A man playing a guitar and singing to a close crowd of a dozen or so men and women

Langston Hughes: Experimental Folklorist

Posted by: Stephen Winick

Langston Hughes is mostly remembered selectively as a “folk” and jazz poet, or author of black vernacular blues and jazz poetry. While Hughes did dedicate himself to creating and reinterpreting these genres throughout his life and career, the core of his work is actually in collecting and experimenting with folklore across spaces and media. In Harlem and abroad, Hughes operated as what scholar Daphne Lamothe calls a “native ethnographer,” adapting his work during and beyond the Harlem Renaissance across genres to the discourses of anthropology, folklore, and sociology in a mode reminiscent of that of sociologist W.E.B. Du Bois, anthropologist Zora Neale Hurston, civil rights activist, songwriter, and author of the local history book Black Manhattan James Weldon Johnson, choreographer Katharine Dunham, and many others. Specifically, Hughes was an ethnographer of black vernacular culture, transcribing different kinds of linguistic and musical performance and reinterpreting those transcriptions in and as his own texts.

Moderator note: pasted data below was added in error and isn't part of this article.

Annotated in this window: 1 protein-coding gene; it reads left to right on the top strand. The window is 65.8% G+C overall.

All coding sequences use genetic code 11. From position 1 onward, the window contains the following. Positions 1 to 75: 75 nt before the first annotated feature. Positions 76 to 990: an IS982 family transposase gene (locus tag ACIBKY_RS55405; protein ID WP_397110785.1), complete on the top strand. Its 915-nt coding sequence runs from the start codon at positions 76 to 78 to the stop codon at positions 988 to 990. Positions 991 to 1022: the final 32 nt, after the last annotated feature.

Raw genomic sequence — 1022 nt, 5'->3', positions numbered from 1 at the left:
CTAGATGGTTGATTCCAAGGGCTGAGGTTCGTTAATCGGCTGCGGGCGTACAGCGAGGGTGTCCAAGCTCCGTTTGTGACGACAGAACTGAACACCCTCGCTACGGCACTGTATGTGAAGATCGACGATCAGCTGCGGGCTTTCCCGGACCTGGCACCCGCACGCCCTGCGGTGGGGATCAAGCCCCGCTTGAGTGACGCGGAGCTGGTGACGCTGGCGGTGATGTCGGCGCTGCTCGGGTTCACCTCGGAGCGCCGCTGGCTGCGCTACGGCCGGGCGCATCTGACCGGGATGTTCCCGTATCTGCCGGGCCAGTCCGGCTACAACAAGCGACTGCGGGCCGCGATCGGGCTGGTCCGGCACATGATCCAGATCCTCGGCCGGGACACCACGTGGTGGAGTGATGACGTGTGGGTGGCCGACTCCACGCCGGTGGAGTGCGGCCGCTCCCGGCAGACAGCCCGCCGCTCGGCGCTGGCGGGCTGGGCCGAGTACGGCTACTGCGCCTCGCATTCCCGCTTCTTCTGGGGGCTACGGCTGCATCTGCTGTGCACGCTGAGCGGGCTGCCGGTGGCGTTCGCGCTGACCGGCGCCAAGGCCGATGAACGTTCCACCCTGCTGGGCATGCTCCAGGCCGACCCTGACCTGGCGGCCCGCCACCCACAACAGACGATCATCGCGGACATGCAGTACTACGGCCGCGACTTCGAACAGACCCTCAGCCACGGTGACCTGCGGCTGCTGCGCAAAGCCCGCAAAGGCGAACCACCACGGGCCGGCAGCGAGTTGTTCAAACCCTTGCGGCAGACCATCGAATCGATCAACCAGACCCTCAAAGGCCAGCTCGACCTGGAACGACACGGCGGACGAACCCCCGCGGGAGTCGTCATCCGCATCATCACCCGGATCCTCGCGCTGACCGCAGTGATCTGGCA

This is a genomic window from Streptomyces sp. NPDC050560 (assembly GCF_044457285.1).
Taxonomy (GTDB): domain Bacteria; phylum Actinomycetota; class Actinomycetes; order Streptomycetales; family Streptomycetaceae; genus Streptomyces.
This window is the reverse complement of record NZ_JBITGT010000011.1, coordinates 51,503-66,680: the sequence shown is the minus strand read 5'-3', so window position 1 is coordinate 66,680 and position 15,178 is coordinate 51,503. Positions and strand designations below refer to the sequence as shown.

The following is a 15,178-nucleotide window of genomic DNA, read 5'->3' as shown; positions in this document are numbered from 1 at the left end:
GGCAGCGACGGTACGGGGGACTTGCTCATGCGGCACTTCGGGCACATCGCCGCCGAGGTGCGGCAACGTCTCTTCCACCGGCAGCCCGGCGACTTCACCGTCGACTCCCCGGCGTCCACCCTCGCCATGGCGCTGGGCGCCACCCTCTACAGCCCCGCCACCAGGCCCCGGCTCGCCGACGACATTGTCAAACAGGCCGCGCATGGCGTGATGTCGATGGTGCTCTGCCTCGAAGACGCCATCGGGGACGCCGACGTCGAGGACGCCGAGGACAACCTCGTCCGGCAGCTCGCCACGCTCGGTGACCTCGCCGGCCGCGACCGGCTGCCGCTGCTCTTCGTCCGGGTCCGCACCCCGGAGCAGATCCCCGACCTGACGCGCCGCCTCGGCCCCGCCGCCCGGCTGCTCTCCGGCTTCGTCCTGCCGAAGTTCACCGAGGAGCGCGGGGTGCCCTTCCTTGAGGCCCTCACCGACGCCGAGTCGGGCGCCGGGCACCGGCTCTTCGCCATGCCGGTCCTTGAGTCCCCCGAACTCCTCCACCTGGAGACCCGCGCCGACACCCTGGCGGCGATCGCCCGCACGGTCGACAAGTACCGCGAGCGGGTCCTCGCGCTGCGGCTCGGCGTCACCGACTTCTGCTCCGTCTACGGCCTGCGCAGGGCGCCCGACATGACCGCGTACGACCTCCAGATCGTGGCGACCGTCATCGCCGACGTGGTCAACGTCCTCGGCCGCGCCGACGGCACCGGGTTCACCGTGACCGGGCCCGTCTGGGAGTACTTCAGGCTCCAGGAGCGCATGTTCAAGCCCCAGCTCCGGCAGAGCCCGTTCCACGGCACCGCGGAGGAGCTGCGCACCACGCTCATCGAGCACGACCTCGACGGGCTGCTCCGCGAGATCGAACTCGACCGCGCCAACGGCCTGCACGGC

A man playing a guitar and singing to a close crowd of a dozen or so men and women

Alistair Cooke: Radio and TV Icon, Hidden Folklorist

Posted by: Stephen Winick

This article about the broadcaster, journalist, and writer Alistair Cooke is part of a series called "Hidden Folklorists," which examines the folklore work of surprising people, including people better known for other pursuits. It mainly details his work on the 12-part 1938 BBC radio series "I Hear America Singing," which was the first time Library of Congress field recordings were used on the radio. It also discusses Cooke's involvement in the Library's recordings of Jelly Roll Morton, and presents the first recordings of his voice, made for the purposes of a dialect study in 1934.

A catalog card from a 1934 performance of "Thank God Almighty."

Becky Elzy and Alberta Bradford: Spiritual Folklorists

Posted by: Stephen Winick

This blog post about the “Two Sweet Singers” Becky Elzy and Alberta Bradford is part of a series called “Hidden Folklorists,” which examines the folklore work of surprising people, including people better known for other pursuits. In preparing this post, I was greatly aided by Shane K. Bernard, the archivist at Avery Island in Louisiana, …

A man playing a guitar and singing to a close crowd of a dozen or so men and women

Edward Avery McIlhenny: Spicy Folklorist

Posted by: Stephen Winick

This blog post about the naturalist, ornithologist, and hot sauce innovator E. A. McIlhenny is part of a series called “Hidden Folklorists,” which examines the folklore work of surprising people, including people better known for other pursuits. In preparing this post, I was greatly aided by Shane K. Bernard, the archivist at Avery Island in Louisiana. Edward Avery …